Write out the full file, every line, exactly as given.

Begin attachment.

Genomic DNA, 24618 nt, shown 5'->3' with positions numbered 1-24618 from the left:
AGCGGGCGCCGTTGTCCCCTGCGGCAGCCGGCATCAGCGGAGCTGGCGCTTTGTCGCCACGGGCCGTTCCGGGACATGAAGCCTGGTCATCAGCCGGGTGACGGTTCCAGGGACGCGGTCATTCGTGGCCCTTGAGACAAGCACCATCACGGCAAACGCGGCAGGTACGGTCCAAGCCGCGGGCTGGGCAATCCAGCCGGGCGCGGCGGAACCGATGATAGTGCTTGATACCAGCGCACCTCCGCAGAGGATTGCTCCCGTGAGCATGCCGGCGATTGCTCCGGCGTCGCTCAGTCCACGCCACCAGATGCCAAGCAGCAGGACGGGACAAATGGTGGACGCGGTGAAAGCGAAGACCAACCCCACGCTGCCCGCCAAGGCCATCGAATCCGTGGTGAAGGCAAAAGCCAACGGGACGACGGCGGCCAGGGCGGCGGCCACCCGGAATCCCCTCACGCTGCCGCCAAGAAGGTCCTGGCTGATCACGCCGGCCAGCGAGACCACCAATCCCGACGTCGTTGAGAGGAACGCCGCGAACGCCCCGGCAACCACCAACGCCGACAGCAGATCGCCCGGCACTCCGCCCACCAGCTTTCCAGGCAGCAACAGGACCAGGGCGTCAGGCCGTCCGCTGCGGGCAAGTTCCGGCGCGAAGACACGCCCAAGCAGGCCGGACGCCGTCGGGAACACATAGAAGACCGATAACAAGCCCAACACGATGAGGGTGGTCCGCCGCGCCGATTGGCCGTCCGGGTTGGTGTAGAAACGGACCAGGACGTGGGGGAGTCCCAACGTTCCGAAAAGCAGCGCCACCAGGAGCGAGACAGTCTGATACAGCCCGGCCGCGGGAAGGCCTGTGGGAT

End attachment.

Genomic DNA, 24618 nt, shown 5'->3' with positions numbered 1-24618 from the left:
AGCGGGCGCCGTTGTCCCCTGCGGCAGCCGGCATCAGCGGAGCTGGCGCTTTGTCGCCACGGGCCGTTCCGGGACATGAAGCCTGGTCATCAGCCGGGTGACGGTTCCAGGGACGCGGTCATTCGTGGCCCTTGAGACAAGCACCATCACGGCAAACGCGGCAGGTACGGTCCAAGCCGCGGGCTGGGCAATCCAGCCGGGCGCGGCGGAACCGATGATAGTGCTTGATACCAGCGCACCTCCGCAGAGGATTGCTCCCGTGAGCATGCCGGCGATTGCTCCGGCGTCGCTCAGTCCACGCCACCAGATGCCAAGCAGCAGGACGGGACAAATGGTGGACGCGGTGAAAGCGAAGACCAACCCCACGCTGCCCGCCAAGGCCATCGAATCCGTGGTGAAGGCAAAAGCCAACGGGACGACGGCGGCCAGGGCGGCGGCCACCCGGAATCCCCTCACGCTGCCGCCAAGAAGGTCCTGGCTGATCACGCCGGCCAGCGAGACCACCAATCCCGACGTCGTTGAGAGGAACGCCGCGAACGCCCCGGCAACCACCAACGCCGACAGCAGATCGCCCGGCACTCCGCCCACCAGCTTTCCAGGCAGCAACAGGACCAGGGCGTCAGGCCGTCCGCTGCGGGCAAGTTCCGGCGCGAAGACACGCCCAAGCAGGCCGGACGCCGTCGGGAACACATAGAAGACCGATAACAAGCCCAACACGATGAGGGTGGTCCGCCGCGCCGATTGGCCGTCCGGGTTGGTGTAGAAACGGACCAGGACGTGGGGGAGTCCCAACGTTCCGAAAAGCAGCGCCACCAGGAGCGAGACAGTCTGATACAGCCCGGCCGCGGGAAGGCCTGTGGGAT